The Public's Health: We Cannot Have it All | Public Health Post

Imagine for a minute that you are the health commissioner responsible for a town of 100,000 people. The mayor calls you into her office and reminds you that one of her campaign promises was to improve the flu vaccination rate in the town. The previous season, 45% of the town’s residents received the vaccine. This season she wants the vaccination rate to hit 65%. That all sounds reasonable, and with your team you develop a strategy that communicates primarily through doctors’ offices the importance of flu vaccinations. You develop written material and some videos and you make sure that all patients see them prominently displayed. The strategy works. At the end of this year’s flu season, you have vaccinated 65% of everyone in town.  
An enterprising analyst in the health department then looks at the data a bit more carefully. She notes that the town really is divided into two groups. Half the town, in its north end, is rich and there the flu vaccination rate was already 60% when you started. It rose to 90% at the end of the campaign. The southern, poorer half of town had a vaccination rate of 30% when you started; it rose to 40% by the end of the campaign. Therefore, you increased the vaccination rate by 30% among the rich, and by 10% among the poor, many of whom do not get to doctors’ offices and as such did not benefit as much from your campaign. Your rich-poor gap in vaccination was 30% when you started; it was 50% when you finished.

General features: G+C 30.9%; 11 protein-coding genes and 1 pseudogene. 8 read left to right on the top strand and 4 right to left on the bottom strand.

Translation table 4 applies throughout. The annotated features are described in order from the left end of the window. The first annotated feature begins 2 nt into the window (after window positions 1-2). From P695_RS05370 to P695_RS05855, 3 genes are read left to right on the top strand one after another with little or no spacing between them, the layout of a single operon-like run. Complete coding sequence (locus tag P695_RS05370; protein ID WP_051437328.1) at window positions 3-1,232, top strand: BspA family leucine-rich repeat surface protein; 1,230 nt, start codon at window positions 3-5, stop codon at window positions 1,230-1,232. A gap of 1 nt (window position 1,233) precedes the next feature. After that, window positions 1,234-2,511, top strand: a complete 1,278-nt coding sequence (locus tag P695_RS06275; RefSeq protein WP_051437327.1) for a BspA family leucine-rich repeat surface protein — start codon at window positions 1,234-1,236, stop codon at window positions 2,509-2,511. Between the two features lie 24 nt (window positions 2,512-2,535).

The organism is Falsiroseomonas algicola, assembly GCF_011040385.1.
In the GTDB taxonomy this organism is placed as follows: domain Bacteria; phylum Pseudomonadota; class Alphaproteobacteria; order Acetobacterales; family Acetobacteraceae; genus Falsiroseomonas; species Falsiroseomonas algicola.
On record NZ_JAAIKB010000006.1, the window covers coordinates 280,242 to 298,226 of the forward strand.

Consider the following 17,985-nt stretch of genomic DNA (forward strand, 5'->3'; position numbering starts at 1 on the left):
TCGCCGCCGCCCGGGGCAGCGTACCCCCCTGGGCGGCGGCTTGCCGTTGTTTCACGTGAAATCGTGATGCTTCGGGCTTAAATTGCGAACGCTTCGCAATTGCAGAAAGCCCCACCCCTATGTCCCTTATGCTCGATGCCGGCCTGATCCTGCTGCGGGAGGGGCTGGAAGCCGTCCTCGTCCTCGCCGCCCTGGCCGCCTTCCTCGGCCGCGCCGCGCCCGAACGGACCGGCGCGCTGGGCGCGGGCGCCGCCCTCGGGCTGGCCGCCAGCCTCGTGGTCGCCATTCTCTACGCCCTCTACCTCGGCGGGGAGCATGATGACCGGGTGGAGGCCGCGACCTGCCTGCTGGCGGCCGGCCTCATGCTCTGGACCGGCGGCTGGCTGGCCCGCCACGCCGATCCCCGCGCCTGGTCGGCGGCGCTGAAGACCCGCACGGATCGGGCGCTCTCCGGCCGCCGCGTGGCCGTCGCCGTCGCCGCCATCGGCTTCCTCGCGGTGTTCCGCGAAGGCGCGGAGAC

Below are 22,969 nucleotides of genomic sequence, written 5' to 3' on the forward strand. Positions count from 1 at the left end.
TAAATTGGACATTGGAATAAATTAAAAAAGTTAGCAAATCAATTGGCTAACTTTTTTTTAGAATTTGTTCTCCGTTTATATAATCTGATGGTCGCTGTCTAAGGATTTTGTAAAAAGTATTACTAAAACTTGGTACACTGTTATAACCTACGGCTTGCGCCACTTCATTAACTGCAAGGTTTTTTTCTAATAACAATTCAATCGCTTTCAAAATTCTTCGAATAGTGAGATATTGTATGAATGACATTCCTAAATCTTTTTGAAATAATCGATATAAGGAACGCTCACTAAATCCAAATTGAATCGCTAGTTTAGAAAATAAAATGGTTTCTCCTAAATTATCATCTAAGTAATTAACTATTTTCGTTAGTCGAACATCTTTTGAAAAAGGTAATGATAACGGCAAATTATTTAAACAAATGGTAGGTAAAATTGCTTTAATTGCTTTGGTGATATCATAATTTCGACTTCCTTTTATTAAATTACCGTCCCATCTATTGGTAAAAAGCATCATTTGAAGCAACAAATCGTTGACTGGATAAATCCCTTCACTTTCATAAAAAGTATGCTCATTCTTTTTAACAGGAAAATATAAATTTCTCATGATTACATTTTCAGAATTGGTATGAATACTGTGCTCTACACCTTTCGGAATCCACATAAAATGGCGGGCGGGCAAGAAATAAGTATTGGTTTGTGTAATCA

So, was your campaign a success?
At the level of what the mayor promised in her campaign—that more residents would be vaccinated—it was. In fact, you increased rates overall by 20%, which is impressive. And you can point to the fact that the rates of vaccination improved among everyone. Yes, they increased less in the poor parts of town, but they did increase.
But the health gaps in town between the rich and the poor residents also increased, and they did so substantially. This is an illustration of what economists call an equity/efficiency trade-off. In other words: we cannot have it all. As long as we design interventions that are going to privilege the rich, even if we improve overall health, we will be widening the gaps between health haves and health have nots.
Recognizing that we cannot have it all, is this trade-off acceptable to us? At heart this comes down to our values. Do we simply care about average health, even at the expense of one group?  
We suggest that inequities should matter. Inequities are the result of systematic injustice—in this case of unequal access to healthcare settings where marketing and vaccine delivery occurred; either way, some are left behind. Public health must not allow lopsided interventions and approaches to happen—even if it comes at the expense of better overall health. 
Michael Stein & Sandro Galea